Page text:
Airway management is one of the defining skills of an emergency physician, but our role in the care of intubated patients may continue long after endotracheal tube placement is confirmed. In mechanically ventilated patients, acute elevations in airways pressures can be triggered by both benign and life-threatening causes. When the ventilator alarms, do you know how to tell the difference? What is your approach in troubleshooting the potential problems?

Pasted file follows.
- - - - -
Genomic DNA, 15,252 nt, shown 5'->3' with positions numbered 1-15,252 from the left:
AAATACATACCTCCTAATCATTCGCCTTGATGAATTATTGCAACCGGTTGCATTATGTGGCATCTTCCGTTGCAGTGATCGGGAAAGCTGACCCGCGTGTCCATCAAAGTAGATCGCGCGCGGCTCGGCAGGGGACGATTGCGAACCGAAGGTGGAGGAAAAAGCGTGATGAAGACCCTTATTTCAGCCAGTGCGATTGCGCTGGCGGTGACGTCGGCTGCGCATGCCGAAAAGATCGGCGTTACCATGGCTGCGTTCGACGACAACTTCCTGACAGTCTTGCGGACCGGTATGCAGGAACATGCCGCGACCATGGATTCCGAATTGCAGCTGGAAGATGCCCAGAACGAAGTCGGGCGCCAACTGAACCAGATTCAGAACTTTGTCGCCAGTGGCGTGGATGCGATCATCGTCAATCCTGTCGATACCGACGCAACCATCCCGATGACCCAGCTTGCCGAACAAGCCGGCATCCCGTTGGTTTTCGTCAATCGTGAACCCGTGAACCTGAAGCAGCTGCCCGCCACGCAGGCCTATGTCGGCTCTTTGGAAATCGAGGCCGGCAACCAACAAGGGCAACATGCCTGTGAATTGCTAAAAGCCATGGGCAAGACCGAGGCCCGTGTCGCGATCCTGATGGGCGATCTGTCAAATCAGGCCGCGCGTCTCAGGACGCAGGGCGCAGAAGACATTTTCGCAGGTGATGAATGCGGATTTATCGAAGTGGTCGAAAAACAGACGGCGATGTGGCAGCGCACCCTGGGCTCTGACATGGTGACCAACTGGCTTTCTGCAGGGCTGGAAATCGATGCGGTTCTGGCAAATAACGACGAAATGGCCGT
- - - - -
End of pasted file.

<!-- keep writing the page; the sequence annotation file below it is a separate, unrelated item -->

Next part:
Welcome a new superstar blogger, Dr. Todd Seigel (@ToddSeigelMD), to the ever-growing ALiEM team. I first met Todd at the recent Society of Academic Emergency Medicine meeting. At that time, he was an already established clinician-scholar-educator at Brown University. He had already graduated from residency and was returning to fellowship training to get his board-certification in Critical Care Medicine. I’m thrilled that he is now at my home institution (UCSF) doing this fellowship, where I couldn’t resist recruiting him to join our all-star cast of blog authors. Today is the first of hopefully a long series of critical care/resuscitation topics that are practically relevant for all practicing emergency physicians.